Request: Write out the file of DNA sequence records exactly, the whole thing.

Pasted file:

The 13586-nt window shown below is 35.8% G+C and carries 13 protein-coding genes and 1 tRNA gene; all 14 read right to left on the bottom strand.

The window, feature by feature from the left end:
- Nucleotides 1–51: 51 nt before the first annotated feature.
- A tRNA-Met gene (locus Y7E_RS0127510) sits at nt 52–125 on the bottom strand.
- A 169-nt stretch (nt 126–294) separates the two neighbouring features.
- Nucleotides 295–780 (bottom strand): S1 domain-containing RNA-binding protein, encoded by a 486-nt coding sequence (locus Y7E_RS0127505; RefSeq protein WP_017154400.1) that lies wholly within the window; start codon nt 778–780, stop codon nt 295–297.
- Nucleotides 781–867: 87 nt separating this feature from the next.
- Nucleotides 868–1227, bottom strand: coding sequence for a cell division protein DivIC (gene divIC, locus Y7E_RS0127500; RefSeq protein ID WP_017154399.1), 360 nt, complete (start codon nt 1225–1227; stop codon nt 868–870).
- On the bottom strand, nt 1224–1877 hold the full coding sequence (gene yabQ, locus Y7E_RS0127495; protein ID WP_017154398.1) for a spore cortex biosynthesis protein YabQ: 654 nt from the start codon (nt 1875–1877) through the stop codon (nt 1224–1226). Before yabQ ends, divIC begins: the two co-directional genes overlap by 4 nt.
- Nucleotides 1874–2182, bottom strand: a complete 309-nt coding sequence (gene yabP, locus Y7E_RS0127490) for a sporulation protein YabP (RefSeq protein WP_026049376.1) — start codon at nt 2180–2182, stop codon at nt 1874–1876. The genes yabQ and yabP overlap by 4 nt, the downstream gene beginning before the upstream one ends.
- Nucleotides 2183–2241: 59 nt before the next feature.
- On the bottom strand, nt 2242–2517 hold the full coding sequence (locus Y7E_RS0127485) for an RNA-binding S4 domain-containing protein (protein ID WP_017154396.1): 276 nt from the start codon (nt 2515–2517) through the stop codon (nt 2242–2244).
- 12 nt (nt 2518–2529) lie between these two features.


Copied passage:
The 13586-nt window shown below is 35.8% G+C and carries 13 protein-coding genes and 1 tRNA gene; all 14 read right to left on the bottom strand.

The window, feature by feature from the left end:
- Nucleotides 1–51: 51 nt before the first annotated feature.
- A tRNA-Met gene (locus Y7E_RS0127510) sits at nt 52–125 on the bottom strand.
- A 169-nt stretch (nt 126–294) separates the two neighbouring features.
- Nucleotides 295–780 (bottom strand): S1 domain-containing RNA-binding protein, encoded by a 486-nt coding sequence (locus Y7E_RS0127505; RefSeq protein WP_017154400.1) that lies wholly within the window; start codon nt 778–780, stop codon nt 295–297.
- Nucleotides 781–867: 87 nt separating this feature from the next.
- Nucleotides 868–1227, bottom strand: coding sequence for a cell division protein DivIC (gene divIC, locus Y7E_RS0127500; RefSeq protein ID WP_017154399.1), 360 nt, complete (start codon nt 1225–1227; stop codon nt 868–870).
- On the bottom strand, nt 1224–1877 hold the full coding sequence (gene yabQ, locus Y7E_RS0127495; protein ID WP_017154398.1) for a spore cortex biosynthesis protein YabQ: 654 nt from the start codon (nt 1875–1877) through the stop codon (nt 1224–1226). Before yabQ ends, divIC begins: the two co-directional genes overlap by 4 nt.
- Nucleotides 1874–2182, bottom strand: a complete 309-nt coding sequence (gene yabP, locus Y7E_RS0127490) for a sporulation protein YabP (RefSeq protein WP_026049376.1) — start codon at nt 2180–2182, stop codon at nt 1874–1876. The genes yabQ and yabP overlap by 4 nt, the downstream gene beginning before the upstream one ends.
- Nucleotides 2183–2241: 59 nt before the next feature.
- On the bottom strand, nt 2242–2517 hold the full coding sequence (locus Y7E_RS0127485) for an RNA-binding S4 domain-containing protein (protein ID WP_017154396.1): 276 nt from the start codon (nt 2515–2517) through the stop codon (nt 2242–2244).
- 12 nt (nt 2518–2529) lie between these two features.